Annual reports were heard Wednesday during the USD 383 Manhattan-Ogden School Board meeting from the English Speakers of Other Languages program and Manhattan Virtual Academy.

District ESOL Coordinator Emily Cherms says something they have been working on is a program called bilingual book bags. She says the bags include native language books and bilingual dictionaries.

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The purpose is to help incorporate dual language support for students and explain why it is important to maintain native language. These bags are given to new families in the district who speak another language in their home.

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Staff even help parents access and use the district’s website, which has a translation service embedded.

Manhattan Virtual Academy Principal Brooke Blanck says currently, the full-time enrollment numbers have continued to increase since the time MVA was its own entity.

While MVA has students all over the state, the students in the USD 383 district who attend MVA also continues to grow.

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Along with full-time enrollment, MVA also provides two courses for Manhattan High School students. Part time enrollment was offered by MVA, however the funding for that was cut by the state in 2017. Blanck says they also provide higher level math classes for elementary and middle school students.

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In addition to the annual reports, school board members approved the purchase of a district projector and other technology, including iPads and Macintosh systems.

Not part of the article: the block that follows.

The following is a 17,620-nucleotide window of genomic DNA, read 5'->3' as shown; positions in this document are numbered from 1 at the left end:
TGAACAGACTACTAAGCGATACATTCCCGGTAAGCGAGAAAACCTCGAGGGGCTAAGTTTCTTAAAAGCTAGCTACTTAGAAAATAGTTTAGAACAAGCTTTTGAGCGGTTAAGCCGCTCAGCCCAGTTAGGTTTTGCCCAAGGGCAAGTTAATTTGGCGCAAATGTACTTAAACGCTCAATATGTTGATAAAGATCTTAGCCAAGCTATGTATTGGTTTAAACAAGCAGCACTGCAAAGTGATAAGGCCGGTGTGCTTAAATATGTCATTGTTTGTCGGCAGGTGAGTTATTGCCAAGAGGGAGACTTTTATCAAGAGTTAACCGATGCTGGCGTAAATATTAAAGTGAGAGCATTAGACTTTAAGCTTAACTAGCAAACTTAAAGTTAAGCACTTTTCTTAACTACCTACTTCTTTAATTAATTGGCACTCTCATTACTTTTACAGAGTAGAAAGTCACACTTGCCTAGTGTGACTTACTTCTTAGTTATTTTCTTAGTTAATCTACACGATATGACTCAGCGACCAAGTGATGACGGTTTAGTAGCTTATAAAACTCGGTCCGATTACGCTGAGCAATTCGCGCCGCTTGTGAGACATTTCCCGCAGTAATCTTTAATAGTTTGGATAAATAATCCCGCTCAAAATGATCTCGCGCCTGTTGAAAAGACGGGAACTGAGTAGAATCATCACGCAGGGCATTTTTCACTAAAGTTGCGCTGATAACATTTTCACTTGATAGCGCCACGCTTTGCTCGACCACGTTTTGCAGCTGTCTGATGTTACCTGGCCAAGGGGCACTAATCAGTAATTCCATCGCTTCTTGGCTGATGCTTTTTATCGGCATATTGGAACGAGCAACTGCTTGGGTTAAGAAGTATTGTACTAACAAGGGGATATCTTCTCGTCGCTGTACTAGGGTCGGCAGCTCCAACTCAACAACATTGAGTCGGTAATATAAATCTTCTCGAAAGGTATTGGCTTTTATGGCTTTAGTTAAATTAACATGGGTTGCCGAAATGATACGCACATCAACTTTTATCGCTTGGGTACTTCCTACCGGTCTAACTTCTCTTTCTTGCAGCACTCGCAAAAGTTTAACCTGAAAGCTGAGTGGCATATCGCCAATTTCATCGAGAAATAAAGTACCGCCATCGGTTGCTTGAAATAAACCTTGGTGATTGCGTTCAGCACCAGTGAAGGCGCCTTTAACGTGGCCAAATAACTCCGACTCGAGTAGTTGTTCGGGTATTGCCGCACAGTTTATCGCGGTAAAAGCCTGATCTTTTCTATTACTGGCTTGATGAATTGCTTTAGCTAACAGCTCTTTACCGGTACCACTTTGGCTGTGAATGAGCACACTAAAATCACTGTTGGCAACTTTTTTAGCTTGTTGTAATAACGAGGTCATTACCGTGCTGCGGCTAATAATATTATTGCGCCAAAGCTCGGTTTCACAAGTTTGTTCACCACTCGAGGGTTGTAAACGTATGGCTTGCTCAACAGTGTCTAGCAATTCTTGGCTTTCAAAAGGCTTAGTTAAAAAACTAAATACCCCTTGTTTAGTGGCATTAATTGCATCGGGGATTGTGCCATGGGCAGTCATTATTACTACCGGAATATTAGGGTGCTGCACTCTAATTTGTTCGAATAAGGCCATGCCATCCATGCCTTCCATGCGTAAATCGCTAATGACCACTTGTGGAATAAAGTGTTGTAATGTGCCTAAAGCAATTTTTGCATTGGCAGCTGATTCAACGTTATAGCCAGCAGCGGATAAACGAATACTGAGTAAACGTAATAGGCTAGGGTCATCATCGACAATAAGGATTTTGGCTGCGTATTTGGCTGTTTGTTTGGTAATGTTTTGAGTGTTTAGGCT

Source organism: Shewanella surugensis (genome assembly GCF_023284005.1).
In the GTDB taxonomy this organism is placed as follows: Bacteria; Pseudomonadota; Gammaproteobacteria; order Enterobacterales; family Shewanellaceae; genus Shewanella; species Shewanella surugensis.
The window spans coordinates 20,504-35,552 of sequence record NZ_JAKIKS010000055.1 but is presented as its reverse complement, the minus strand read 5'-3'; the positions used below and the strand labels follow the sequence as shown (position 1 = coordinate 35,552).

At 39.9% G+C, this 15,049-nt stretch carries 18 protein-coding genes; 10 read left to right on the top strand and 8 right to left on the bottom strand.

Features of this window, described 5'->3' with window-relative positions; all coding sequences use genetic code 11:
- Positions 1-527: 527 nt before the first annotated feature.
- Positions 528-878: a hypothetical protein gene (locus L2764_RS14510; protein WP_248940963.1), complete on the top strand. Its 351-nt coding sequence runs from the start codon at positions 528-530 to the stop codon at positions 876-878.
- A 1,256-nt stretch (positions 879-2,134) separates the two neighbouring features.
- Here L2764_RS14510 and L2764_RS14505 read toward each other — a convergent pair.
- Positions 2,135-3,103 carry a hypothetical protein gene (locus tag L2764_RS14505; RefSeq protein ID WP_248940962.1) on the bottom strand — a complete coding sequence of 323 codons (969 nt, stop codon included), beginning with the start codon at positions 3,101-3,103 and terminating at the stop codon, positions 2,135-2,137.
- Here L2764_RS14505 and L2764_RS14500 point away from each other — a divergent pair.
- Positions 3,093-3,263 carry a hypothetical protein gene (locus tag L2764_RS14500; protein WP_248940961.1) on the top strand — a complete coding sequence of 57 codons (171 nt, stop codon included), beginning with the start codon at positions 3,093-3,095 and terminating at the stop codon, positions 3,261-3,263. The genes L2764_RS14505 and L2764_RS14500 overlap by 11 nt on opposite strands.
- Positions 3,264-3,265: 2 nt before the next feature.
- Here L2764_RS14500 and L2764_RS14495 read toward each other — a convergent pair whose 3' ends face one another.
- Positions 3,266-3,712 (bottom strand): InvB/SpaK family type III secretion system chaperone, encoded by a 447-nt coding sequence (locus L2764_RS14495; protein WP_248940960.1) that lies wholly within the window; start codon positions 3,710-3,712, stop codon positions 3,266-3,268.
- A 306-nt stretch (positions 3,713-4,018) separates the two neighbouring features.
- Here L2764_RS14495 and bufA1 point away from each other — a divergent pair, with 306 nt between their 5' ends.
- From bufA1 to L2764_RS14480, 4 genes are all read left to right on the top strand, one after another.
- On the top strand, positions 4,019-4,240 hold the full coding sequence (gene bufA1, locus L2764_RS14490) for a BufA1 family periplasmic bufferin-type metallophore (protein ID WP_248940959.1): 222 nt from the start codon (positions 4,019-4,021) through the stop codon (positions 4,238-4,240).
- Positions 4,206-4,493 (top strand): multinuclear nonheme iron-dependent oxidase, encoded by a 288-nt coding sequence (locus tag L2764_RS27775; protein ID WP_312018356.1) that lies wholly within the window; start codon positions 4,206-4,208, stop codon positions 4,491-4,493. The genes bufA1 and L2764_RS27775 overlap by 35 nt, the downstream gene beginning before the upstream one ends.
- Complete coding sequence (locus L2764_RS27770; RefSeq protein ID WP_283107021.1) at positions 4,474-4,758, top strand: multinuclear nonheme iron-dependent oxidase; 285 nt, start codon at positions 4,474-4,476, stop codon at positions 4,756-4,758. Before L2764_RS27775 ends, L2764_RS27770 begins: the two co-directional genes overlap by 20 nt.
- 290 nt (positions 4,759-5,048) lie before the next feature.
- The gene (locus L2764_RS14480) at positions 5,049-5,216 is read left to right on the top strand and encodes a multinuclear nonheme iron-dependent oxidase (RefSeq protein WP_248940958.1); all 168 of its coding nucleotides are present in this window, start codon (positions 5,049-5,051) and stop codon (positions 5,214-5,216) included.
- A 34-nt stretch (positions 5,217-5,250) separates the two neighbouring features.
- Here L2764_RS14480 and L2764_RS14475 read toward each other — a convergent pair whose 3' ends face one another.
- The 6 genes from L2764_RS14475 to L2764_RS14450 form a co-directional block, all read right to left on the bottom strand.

A late addition to the agenda was brought by Board President Jurdene Coleman regarding reading an Indigenous Land Acknowledgement at board meetings, something she previously brought up in January. Board members Curt Herrman, Darell Edie and Brandy Santos did not support having a vote on the matter during Wednesday’s meeting due to the late addition. It was added onto the agenda as a discussion item on a 4-3 vote with those members voting against.

Tensions became heated later in the meeting during discussions over guidelines aimed at increasing unity among board members.

While some of the language within the guidelines wasn’t favorable by some, board member Darell Edie felt the guidelines were telling him what to do and what not to do.
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Coleman responded saying Edie’s phrase of “cute little document” sounded condescending, to which he said “it was meant to be.” Edie maintained there were still some good guidelines in the document he agreed with. However, when Coleman told Edie it was not okay to speak that way to them, he responded with “why?”
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Board Member Karla Hagemeister was also not happy with Edie’s comments, saying they were trying to show the public they are and can be respectful of each other.

The discussion ended with no action on the guidelines.

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